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A. Mitchell "Stressor" (UK)
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SanDisk SDSSDX-480G-G25 Extreme 480GB SATA Internal 2.5 Inch SSD
SanDisk SDSSDX-480G-G25 Extreme 480GB SATA Internal 2.5 Inch SSD
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1 of 1 people found the following review helpful
5.0 out of 5 stars awesome, 16 Dec 2012
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Human Instinct
Human Instinct
by Professor Lord Robert Winston
Edition: Paperback
Price: 7.51

20 of 25 people found the following review helpful
2.0 out of 5 stars Good start (four stars), terrible finish (0 stars), 18 Jan 2004
This review is from: Human Instinct (Paperback)
This is one of the most interesting books in recent years but unfortunately only in part due to its scientific content! I read this book, with no preconceptions as I had neither seen any of the TV shows or read any of the author’s previous books. My first impressions were very favourable. Professor Winston put forward some excellent examples of behaviour which may, at least in part, be difficult to explain from a socio-cultural perspective. He appears to have a sound grasp of evolutionary biology very much following the path previously trodden by Richard Dawkins and Steve Jones. However, the further one goes into the book the more confusing it gets. I think there are four factors that come into play here. The first is Professor Winston does not have the courage of his convictions. He manoeuvres himself into the strange position of be able and willing to explain some very disturbing aspects of human behaviour whilst at the same time saying such behaviours are inherently “evil.” The second factor is that certain chapters (well one anyway) appears to have no connection with the book’s subject matter whatsoever. The third factor is that although for the most part the hypotheses are supported by nice observations, several dramatic opinions in the book appear to have no logical evidence base at all. The fourth and final reason fro confusion is a surprising number of errors. The biggest example is on p331 re – game theory. At one point the author gets Axelrod’s simple tit-for-tat strategy completely in a twist and really should have brushed up on this a little more before writing. Another curious observations of this book is that Professor Winston’s definition of instinct changes from “that part of behaviour which is not learned” at the start of the book to “those emotions that have arisen from the primitive beginning of life” at the end. Am I alone in thinking that the aspect of humanity that we call “behaviour” is very different to that which we call “ emotions”? Overall, despite these shortcoming and others this remains a book I would recommend. It is not as methodologically rigorous as many other competitors but it is easily read and will provoke debate one way or another!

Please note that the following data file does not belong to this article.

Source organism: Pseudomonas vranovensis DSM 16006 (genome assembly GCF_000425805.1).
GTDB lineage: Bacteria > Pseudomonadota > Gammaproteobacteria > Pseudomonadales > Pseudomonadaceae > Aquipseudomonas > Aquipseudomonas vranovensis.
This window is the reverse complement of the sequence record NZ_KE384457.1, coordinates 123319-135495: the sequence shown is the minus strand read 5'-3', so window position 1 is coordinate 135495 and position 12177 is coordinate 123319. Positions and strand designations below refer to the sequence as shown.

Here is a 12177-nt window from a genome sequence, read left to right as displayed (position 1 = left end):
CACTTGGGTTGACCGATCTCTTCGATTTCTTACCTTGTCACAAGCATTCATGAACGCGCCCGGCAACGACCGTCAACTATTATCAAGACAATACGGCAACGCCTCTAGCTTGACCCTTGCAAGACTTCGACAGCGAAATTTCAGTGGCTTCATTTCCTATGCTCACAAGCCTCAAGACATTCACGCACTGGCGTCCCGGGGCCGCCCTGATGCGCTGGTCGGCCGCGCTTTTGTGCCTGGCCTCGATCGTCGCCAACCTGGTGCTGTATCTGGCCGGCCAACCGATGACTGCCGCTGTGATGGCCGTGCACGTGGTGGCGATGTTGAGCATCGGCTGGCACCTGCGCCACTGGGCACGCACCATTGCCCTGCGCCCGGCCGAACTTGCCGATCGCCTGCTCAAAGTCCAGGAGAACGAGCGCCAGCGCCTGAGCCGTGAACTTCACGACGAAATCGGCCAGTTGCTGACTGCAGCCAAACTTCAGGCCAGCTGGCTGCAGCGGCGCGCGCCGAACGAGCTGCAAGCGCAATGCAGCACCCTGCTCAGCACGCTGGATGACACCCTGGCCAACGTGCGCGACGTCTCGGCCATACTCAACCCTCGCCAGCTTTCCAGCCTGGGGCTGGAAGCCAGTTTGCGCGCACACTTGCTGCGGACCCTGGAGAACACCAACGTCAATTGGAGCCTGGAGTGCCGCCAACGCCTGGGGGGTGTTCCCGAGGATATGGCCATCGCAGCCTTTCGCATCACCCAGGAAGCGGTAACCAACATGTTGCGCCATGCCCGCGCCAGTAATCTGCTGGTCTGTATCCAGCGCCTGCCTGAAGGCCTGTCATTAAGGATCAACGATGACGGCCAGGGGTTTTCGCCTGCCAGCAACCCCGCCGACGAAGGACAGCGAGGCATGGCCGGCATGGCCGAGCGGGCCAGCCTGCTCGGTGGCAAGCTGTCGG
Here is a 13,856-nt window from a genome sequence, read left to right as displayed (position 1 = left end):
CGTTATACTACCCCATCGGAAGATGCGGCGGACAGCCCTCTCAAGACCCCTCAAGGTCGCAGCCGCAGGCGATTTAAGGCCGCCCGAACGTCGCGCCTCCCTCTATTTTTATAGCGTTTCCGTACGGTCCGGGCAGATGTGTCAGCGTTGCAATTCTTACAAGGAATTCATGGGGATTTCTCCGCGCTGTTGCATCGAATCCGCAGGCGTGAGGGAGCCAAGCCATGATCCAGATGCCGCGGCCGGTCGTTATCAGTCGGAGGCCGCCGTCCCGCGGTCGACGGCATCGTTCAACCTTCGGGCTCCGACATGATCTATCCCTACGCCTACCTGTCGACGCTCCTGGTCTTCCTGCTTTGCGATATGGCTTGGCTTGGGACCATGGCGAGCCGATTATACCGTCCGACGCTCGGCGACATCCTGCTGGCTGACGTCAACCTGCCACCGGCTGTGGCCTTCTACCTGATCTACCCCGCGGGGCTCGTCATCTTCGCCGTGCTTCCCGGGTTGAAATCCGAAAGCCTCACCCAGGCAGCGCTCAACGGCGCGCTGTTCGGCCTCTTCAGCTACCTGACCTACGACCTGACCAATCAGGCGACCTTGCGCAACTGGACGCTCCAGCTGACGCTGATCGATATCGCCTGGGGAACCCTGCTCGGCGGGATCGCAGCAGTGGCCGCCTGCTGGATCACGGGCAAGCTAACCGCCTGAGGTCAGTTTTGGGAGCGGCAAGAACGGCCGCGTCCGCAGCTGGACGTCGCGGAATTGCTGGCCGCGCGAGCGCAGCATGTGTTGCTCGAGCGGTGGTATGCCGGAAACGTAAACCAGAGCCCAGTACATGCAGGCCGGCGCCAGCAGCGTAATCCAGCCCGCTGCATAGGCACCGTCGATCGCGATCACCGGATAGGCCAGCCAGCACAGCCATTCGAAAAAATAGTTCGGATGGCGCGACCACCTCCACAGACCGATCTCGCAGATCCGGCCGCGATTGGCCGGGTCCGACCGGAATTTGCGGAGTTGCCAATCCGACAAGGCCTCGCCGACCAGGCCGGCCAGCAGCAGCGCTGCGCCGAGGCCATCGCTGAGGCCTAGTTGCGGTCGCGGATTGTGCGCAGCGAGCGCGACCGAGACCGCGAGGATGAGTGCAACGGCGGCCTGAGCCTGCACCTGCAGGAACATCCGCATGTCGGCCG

Comment Comments (2) | Permalink | Most recent comment: Jun 20, 2012 2:19 PM BST


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